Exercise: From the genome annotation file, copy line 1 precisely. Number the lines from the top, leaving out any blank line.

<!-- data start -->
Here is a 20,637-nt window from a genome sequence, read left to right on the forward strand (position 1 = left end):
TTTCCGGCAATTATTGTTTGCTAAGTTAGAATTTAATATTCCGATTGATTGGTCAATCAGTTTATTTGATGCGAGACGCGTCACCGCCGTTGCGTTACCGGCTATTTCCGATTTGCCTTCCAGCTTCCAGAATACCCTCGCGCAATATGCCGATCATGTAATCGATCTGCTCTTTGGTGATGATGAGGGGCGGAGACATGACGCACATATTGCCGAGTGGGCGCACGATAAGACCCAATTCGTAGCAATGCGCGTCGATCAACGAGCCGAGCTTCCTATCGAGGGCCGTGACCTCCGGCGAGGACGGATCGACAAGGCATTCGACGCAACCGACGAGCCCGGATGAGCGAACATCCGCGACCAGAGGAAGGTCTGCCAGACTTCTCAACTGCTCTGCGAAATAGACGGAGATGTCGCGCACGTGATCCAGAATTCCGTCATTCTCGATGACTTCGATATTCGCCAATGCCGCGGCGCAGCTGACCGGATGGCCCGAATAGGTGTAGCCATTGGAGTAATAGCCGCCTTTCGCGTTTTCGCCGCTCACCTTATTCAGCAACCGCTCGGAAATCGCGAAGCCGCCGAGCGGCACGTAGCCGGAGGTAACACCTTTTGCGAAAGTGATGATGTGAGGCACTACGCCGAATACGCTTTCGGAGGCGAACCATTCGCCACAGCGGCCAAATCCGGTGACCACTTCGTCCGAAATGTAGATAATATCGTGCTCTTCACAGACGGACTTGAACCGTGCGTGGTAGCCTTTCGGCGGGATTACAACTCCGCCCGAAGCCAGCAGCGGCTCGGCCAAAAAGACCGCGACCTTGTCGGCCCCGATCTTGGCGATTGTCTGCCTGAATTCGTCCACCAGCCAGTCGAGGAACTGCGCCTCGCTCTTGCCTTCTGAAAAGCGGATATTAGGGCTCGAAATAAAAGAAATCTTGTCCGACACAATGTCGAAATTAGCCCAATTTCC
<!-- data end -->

Here is a 20,637-nt window from a genome sequence, read left to right on the forward strand (position 1 = left end):